Create new reasons for domestic travelers to (re)visit New York City
With “It’s Time for New York City” (at $30 million, the city’s largest-ever marketing campaign, launched in June 202114), it’s clear NYC knows how important targeted, analytical marketing is for the recovery of the travel sector.
The good news is that many Americans are ready to travel. According to the International Air Transport Association’s (IATA) Air Travel Pulse survey, the United States has one of the highest “flight interest indexes” in the world, signaling Americans’ comfort with flying. In addition, historically, two-thirds of domestic travelers to NYC hailed from cities in New York state and neighboring states such as New Jersey, Pennsylvania, and Connecticut.15 As evidenced by the recent uptick in bookings, NYC has become a great option for nearby travelers to “escape the suburban sprawl” or experience something new in a familiar destination.
Approaches to entice domestic travelers include doubling-down on offering must-attend, extraordinary events, encouraging visitors to extend their stays to explore undiscovered parts of NYC, and harnessing digitization to elevate visitor experiences with smart-city (or technologically modern) concepts.
Historically, people have traveled to NYC for its incredible events—musicals, fairs, sporting events, and concerts. Increasing the frequency of not-to-be-missed events, especially during nonpeak seasons, and marketing them across the United States, could be one way to persuade travelers to book a trip.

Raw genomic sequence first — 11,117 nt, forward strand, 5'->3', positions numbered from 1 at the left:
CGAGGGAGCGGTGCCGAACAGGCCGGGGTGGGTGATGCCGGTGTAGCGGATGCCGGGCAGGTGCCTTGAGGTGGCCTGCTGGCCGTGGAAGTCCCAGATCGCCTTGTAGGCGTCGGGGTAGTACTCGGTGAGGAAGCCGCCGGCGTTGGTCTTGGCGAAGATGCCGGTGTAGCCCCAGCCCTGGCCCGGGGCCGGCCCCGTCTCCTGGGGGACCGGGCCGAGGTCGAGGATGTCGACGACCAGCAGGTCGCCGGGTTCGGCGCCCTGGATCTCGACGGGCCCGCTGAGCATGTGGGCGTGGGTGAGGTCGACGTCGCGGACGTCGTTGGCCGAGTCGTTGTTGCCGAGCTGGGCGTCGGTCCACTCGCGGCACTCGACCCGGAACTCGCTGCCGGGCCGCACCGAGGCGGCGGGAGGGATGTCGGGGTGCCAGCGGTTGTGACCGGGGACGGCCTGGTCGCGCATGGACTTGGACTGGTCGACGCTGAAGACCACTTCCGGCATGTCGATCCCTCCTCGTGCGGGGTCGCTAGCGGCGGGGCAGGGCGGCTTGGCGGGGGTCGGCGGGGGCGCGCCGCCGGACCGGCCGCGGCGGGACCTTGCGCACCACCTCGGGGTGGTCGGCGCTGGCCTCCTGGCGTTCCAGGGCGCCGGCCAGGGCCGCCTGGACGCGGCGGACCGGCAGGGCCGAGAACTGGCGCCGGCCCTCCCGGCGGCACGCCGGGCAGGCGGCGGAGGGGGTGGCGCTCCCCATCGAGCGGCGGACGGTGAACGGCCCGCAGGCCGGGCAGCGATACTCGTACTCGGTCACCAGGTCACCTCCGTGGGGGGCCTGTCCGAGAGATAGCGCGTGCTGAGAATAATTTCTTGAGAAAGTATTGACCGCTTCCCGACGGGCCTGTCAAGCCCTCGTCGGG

Some destinations have given their iconic landmarks an artistic twist so that even return visitors can encounter a familiar monument with fresh eyes. This year, Cairo surrounded the Giza pyramids with pop-up art installations,16 and the entire Arc de Triomphe in Paris was wrapped in polypropylene to honor the late artists Christo and Jeanne-Claude.17 Could something similar (or completely different) be done with, say, the Brooklyn Bridge?
Given that most domestic visitors historically don’t stay in NYC for more than two days, a “two- or multicenter” approach could be adopted to market itineraries that add a day or two to travel plans so visits have more of an international-getaway feel. For example, itineraries could start with an urban experience, directing travelers to Times Square, followed by a viewing of art at MoMA PS1 in Queens, a visit to Fort Wadsworth in Staten Island, or a tour of the New York Botanical Garden in the Bronx. Combined with thoughtful improvements to the city’s urban transit system, such an approach could make it easier for visitors to explore new parts of the city outside of Manhattan, as well as help to infuse lesser-known neighborhoods with greater vibrancy and economic stimulus.